Paul Gauguin Cabins
- Pro: Top-notch service and gourmet dining in three restaurants
- Con: Limited onboard activities during days in port
- Bottom line: Active cruise that highlights French Polynesian destinations
Paul Gauguin Cabins
French Polynesia is far away from just about everywhere, and the entire reason people go there generally is to enjoy the beauty of nature. No one wants to be cooped up inside, so it's good news that all Paul Gauguin cabins have ocean views and that almost 70 percent are equipped with balconies. Cabins are quite comfortable and well appointed, though they feel a bit dated when compared with those on newer ships.
Cabins range from 200 to 588 square feet, including the balconies. Most utilize actual queen-size mattresses that don't split into two single beds, although a few cabins are equipped with twin beds that can convert to queens. All but six cabins come with tub-and-shower combinations; the other cabins, including the one wheelchair-accessible cabin, offer showers only. Bathtubs are a bit narrow, with tall sides, so passengers should take care not to step too wide while in the shower and lose their balance. L'Occitane bath products are standard in all cabins. The bathroom amenity kits include verbena-scented shampoo, conditioner, shower gel and body lotion, as well as a shower cap, Q-tips, cotton balls, a nail file and bar soap.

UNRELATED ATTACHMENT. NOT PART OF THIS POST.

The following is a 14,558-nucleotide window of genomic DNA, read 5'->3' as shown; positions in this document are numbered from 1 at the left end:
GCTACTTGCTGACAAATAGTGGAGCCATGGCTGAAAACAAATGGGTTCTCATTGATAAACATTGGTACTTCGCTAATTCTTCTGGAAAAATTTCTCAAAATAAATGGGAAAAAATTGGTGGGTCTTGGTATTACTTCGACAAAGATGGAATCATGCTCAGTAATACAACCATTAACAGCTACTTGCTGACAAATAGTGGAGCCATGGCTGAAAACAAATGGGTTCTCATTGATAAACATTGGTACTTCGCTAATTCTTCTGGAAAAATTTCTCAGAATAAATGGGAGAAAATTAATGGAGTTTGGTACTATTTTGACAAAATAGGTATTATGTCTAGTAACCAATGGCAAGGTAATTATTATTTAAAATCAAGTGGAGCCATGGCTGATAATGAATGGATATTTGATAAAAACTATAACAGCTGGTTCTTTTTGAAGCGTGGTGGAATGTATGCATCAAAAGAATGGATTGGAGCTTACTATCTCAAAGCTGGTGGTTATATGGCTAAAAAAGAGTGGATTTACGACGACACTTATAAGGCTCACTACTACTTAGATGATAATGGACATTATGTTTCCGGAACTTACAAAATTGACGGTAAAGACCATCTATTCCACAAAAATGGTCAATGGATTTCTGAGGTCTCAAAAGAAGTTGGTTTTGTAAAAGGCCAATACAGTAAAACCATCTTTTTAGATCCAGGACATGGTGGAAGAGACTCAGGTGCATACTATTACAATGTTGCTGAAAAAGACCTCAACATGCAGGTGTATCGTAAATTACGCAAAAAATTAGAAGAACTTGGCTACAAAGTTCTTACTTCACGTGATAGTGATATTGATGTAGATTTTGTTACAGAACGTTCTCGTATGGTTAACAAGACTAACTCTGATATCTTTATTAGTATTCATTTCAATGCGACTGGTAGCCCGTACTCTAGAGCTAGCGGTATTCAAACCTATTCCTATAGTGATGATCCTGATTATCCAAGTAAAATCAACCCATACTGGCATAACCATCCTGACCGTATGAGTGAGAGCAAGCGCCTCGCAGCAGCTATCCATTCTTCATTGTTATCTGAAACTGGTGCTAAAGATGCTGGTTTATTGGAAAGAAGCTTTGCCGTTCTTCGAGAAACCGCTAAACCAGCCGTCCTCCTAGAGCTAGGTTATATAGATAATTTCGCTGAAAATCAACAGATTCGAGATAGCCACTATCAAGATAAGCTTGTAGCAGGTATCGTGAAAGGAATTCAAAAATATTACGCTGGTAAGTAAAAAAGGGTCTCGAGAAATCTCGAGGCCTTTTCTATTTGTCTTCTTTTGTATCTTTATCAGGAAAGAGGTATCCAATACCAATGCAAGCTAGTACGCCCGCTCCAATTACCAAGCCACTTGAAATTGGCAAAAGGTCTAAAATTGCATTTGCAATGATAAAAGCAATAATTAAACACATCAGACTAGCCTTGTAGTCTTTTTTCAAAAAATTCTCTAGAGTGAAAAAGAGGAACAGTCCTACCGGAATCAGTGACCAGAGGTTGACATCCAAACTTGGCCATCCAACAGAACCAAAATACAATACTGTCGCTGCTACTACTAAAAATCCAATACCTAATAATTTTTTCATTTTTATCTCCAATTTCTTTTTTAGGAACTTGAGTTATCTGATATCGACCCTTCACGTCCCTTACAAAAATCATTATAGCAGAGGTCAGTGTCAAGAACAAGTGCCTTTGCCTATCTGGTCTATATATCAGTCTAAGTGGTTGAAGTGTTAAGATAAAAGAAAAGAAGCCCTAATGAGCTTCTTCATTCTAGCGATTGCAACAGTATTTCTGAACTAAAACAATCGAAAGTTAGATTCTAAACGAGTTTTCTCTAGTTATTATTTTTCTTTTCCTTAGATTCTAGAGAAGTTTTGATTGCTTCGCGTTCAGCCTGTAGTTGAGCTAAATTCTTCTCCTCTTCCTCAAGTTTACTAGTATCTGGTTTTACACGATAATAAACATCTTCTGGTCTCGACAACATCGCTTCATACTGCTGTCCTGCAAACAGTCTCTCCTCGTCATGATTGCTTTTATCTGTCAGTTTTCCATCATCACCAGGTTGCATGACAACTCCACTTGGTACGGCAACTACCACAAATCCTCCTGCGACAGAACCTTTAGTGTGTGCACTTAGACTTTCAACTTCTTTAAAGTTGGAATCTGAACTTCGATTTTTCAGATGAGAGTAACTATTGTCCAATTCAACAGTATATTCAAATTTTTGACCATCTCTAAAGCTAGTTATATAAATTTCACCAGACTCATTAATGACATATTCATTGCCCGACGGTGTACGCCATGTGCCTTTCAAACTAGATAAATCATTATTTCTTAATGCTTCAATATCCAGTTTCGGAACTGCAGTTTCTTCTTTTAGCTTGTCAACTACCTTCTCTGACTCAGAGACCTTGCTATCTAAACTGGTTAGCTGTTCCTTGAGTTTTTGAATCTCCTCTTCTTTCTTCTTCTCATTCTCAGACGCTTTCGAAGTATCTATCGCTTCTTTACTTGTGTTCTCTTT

The comfortable beds are topped with feather-down duvets. The closets are each stocked with a hair dryer, robes and cotton slippers. Each cabin features a seating area, with a small table, couch and ottoman, as well as a vanity/desk combination. Cabins have small flat-screen TVs with channels including Fox News, Sky Sports 1, CNN and BBC. Movie channels, which loop different movies each day, are available in English and French, and all TVs are equipped with DVD players; you can borrow DVDs from the reception area on Deck 4.
While all cabins have refrigerators that are replenished daily with soda, beer and water, those staying in the 26 cabins that are verandah staterooms (Category B) or higher also get in-suite bar setups and butler service. Cabins and suites share a color palette that includes red carpeting, darkly lacquered cabinetry, chiffon yellow and sheer draperies, beige sofas and brown ottomans, as well as lots of mirrors, including a massive floor-to-ceiling mirror in front of the bed. Drawer space is limited, but the wardrobes offer space enough for hanging virtually any clothing item.
Balconies vary in size, but each includes at least two wicker sitting chairs and a small glass table. Larger balconies are outfitted with chaise lounges.
If you're going whole hog on this trip, book early, and snag a suite. There are two Owner's Suites -- one that's 457 square feet with a 77-square-foot balcony and one that's 531 square feet with a 57-square-foot balcony -- that offer separate sleeping and dining/sitting areas. Two 332-square-foot Grand Suites offer spacious combined living and sleeping spots, along with huge 197-square-foot wraparound verandahs.
A step down from the Grand Suites are the Category A verandah suites at 300 square feet each. They're spacious but have less seating in the living areas than what's offered in higher categories. The balconies are 58 square feet apiece. Category B verandah staterooms are popular because they offer a decent amount of square footage (249, plus 56-square-foot verandahs) and, like the above-mentioned accommodations, include butler service.
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